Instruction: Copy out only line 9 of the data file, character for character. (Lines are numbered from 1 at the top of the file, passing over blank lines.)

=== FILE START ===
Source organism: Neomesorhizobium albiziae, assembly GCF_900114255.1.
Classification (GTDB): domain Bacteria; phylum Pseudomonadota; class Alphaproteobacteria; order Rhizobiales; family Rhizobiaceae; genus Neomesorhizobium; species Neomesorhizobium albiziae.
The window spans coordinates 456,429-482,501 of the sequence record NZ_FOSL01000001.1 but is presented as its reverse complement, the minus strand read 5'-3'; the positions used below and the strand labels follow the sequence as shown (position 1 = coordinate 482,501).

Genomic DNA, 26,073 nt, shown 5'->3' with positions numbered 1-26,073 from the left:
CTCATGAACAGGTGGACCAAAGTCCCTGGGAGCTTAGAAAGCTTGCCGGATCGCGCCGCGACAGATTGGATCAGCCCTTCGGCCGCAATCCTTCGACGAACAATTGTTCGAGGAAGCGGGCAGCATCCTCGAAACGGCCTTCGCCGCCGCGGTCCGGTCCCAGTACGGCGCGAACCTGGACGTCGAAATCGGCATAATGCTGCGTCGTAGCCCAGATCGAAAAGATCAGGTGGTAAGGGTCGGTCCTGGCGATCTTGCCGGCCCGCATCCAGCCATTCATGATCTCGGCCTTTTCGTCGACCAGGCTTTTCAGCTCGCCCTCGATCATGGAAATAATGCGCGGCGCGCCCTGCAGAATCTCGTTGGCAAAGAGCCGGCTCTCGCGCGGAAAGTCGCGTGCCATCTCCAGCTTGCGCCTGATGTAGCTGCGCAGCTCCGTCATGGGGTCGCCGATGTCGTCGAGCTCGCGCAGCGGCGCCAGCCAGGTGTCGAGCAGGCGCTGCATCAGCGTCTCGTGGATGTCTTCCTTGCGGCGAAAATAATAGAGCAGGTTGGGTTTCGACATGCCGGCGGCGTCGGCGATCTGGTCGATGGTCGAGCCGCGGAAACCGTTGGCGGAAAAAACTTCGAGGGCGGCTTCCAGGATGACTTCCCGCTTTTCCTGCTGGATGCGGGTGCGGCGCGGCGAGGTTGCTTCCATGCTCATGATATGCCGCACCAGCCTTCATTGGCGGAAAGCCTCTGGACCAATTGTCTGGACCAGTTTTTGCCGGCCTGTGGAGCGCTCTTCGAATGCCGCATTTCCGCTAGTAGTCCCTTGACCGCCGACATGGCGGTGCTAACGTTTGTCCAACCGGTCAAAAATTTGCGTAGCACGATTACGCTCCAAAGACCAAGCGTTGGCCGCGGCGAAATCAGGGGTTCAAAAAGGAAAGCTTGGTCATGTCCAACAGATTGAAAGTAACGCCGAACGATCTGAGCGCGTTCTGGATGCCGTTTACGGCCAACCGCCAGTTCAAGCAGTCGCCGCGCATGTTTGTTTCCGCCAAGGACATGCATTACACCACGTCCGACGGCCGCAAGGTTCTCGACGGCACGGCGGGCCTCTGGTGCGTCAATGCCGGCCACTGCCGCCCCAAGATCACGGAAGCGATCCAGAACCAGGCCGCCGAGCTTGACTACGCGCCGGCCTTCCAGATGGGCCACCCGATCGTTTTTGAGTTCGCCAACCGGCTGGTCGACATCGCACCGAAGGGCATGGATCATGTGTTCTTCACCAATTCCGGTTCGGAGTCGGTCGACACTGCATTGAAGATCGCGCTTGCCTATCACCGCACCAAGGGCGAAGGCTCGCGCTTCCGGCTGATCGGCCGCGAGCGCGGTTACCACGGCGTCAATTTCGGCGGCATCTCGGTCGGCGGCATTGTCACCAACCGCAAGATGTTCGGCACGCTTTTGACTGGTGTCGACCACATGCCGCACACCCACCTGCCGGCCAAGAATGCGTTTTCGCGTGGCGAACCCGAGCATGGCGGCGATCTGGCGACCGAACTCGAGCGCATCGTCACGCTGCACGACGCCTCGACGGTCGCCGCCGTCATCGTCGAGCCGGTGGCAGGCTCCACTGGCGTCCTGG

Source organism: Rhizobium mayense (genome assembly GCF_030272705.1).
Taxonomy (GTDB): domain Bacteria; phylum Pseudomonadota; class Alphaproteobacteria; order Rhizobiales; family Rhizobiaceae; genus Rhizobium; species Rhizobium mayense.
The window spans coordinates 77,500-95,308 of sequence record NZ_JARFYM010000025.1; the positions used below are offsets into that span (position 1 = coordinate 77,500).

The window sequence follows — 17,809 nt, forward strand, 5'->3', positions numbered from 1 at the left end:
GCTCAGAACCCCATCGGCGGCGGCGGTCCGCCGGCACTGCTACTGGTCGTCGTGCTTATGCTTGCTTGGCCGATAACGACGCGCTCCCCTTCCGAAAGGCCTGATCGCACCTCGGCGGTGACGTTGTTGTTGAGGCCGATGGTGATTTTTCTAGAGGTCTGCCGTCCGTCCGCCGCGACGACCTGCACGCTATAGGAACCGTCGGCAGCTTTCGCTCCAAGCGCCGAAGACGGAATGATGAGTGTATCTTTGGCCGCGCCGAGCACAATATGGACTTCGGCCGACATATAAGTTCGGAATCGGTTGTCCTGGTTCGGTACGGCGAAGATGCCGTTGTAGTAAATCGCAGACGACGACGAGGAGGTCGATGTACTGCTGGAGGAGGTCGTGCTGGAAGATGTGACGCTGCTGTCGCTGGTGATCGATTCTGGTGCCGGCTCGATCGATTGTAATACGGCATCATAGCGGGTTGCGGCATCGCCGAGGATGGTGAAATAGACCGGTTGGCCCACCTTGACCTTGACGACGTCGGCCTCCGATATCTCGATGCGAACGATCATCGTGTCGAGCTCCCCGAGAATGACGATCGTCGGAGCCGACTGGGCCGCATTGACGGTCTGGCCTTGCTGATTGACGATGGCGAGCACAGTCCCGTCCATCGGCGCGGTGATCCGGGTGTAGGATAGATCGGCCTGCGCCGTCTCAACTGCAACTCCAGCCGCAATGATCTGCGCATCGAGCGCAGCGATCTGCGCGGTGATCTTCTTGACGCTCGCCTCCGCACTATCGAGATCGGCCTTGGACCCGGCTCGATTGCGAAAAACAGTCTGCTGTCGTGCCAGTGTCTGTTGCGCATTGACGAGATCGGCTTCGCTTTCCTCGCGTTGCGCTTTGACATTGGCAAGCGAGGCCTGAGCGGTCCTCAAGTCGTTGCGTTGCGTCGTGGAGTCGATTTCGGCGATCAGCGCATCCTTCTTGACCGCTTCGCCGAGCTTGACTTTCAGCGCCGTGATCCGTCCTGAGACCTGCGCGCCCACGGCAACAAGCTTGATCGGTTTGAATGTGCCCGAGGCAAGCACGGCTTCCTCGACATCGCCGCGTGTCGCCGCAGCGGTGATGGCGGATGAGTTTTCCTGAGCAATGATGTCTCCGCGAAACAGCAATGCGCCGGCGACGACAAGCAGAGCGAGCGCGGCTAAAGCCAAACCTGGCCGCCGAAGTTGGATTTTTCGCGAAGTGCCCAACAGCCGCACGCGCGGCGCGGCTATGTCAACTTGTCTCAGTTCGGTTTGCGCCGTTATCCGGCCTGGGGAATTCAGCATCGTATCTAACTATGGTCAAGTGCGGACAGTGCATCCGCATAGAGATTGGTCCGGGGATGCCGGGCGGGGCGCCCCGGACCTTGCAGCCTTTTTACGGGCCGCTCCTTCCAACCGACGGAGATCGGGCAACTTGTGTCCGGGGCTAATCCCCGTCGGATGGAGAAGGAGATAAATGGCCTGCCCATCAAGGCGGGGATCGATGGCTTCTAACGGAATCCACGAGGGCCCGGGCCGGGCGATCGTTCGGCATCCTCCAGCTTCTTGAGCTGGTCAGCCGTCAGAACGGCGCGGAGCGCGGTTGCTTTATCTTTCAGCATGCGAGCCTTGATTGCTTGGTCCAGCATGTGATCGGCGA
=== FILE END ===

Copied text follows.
The window sequence follows — 17,809 nt, forward strand, 5'->3', positions numbered from 1 at the left end: